NEWS

Exiled Tibetans start move to Canada under resettlement plan

11/29/2013 01:27 EST | Updated 01/29/2014 05:59 EST
The first group of Tibetans to relocate to Canada under a new federal program will arrive in Ottawa and Toronto on Friday.

Immigration Minister Jason Kenney announced in 2010 that Canada would take in as many as 1,000 Tibetans living in exile in the northern Indian state of Arunachal Pradesh. 

When they met in 2007, Tibet's spiritual leader in exile, the Dalai Lama, appealed to Prime Minister Stephen Harper for Canada to invite in more Tibetan exiles. That meeting prompted a rebuke from the Chinese Embassy in Ottawa.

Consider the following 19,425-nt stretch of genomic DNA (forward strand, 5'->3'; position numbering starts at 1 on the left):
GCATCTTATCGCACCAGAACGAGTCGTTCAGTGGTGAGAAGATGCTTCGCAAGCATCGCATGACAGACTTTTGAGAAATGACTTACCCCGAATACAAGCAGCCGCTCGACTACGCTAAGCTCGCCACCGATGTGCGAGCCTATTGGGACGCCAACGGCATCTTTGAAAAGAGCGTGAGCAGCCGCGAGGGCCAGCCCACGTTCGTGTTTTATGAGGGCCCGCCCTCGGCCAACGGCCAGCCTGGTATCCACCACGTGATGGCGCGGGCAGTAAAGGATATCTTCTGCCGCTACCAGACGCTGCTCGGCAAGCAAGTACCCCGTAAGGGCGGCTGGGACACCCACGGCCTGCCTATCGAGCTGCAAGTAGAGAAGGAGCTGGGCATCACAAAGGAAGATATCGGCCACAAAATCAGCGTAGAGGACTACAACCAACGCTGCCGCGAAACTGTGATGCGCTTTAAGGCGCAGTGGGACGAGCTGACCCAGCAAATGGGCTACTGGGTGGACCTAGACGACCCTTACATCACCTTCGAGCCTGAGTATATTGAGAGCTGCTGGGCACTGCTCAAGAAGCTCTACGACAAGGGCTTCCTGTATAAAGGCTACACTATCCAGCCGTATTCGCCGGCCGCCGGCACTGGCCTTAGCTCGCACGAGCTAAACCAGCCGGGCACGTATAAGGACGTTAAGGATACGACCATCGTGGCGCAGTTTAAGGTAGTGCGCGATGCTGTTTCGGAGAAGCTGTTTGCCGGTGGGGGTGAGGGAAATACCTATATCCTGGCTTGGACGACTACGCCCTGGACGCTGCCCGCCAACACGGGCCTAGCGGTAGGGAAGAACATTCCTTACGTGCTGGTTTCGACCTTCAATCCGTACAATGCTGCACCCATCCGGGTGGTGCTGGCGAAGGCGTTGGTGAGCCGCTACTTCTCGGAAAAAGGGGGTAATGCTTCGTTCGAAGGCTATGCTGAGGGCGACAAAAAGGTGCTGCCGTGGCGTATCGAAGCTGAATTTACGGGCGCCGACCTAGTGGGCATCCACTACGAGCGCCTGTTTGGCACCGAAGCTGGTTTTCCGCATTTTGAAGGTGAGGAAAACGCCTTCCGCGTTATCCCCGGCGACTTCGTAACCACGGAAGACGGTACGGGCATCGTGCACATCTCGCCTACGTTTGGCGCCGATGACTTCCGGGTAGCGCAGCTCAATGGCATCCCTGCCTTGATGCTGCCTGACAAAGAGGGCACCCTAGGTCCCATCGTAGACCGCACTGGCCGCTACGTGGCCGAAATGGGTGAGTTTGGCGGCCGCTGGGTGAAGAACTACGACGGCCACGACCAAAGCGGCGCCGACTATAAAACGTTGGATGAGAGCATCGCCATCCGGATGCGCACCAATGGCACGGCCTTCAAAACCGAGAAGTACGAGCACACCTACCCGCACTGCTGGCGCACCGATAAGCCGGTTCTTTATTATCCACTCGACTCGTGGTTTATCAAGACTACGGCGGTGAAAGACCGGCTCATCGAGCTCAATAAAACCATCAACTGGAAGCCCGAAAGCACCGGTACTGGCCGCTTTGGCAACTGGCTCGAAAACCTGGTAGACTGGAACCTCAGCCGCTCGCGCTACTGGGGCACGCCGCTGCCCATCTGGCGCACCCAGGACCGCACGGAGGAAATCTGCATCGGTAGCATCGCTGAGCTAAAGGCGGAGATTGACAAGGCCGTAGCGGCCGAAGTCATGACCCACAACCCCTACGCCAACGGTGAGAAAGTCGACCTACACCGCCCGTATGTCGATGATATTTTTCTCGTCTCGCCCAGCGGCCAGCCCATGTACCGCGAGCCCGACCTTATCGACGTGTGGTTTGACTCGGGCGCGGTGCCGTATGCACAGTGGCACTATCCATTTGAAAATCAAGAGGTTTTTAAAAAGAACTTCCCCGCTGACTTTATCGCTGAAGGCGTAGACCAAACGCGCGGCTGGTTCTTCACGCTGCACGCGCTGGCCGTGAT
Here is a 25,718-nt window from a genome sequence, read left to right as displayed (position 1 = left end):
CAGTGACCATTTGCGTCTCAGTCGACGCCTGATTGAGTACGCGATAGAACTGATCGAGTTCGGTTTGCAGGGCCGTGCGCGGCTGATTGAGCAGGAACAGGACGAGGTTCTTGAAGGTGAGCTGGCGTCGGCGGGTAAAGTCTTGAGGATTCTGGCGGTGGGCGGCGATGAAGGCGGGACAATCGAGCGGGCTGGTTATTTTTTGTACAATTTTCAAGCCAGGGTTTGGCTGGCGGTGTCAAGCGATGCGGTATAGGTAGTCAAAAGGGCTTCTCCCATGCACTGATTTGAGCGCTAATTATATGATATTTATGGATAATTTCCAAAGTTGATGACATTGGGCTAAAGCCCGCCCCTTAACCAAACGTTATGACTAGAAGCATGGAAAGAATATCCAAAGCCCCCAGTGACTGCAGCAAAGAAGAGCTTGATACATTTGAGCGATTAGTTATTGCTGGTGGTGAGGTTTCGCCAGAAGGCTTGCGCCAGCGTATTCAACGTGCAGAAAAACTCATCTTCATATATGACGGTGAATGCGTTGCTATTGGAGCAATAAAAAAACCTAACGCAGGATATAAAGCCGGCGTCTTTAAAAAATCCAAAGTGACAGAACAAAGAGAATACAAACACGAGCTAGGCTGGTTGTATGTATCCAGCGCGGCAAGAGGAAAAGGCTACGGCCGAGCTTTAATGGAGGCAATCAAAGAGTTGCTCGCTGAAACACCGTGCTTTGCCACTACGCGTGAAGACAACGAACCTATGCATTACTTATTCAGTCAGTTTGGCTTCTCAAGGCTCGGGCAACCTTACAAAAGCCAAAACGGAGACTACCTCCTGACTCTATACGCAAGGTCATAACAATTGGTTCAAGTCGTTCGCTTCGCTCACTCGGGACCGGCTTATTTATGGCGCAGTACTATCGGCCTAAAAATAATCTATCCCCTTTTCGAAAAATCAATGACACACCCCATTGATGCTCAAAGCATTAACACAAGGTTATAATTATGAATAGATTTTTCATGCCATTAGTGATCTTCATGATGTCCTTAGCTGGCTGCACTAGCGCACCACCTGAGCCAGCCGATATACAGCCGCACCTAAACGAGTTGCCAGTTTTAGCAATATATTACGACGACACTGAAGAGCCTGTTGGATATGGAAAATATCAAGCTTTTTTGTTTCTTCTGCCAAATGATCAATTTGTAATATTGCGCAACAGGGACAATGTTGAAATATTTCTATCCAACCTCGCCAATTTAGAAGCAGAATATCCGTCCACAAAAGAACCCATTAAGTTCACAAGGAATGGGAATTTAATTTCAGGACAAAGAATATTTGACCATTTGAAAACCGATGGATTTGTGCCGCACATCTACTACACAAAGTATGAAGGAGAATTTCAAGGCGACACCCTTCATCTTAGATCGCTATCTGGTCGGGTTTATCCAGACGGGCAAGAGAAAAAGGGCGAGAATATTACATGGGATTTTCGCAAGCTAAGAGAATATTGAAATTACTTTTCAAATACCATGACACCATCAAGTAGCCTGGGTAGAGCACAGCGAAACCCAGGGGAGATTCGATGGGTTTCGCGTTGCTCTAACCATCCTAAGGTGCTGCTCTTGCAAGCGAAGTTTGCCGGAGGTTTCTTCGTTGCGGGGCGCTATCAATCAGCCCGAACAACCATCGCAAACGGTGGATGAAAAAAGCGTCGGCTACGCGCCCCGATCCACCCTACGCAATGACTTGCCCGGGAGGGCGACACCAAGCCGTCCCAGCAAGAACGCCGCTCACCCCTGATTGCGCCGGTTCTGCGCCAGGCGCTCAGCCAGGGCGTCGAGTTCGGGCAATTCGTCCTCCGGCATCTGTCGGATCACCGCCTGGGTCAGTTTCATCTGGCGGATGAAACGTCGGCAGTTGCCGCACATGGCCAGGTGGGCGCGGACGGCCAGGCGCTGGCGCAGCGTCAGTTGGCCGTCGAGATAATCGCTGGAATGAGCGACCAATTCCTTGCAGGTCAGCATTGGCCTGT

The new resettlement program isn’t the first of its kind by the federal government. A refugee program established in 1972 saw 230 Tibetans relocate from northern India.

China claims Tibet as part of its territory, and Canada officially recognizes China as the government of Tibet.

In 2006, the House of Commons voted to give the Dalai Lama honorary Canadian citizenship. That move also drew criticism from China.

Tibet is an autonomous region of China. The Dalai Lama has lived in exile in northern India since 1959.

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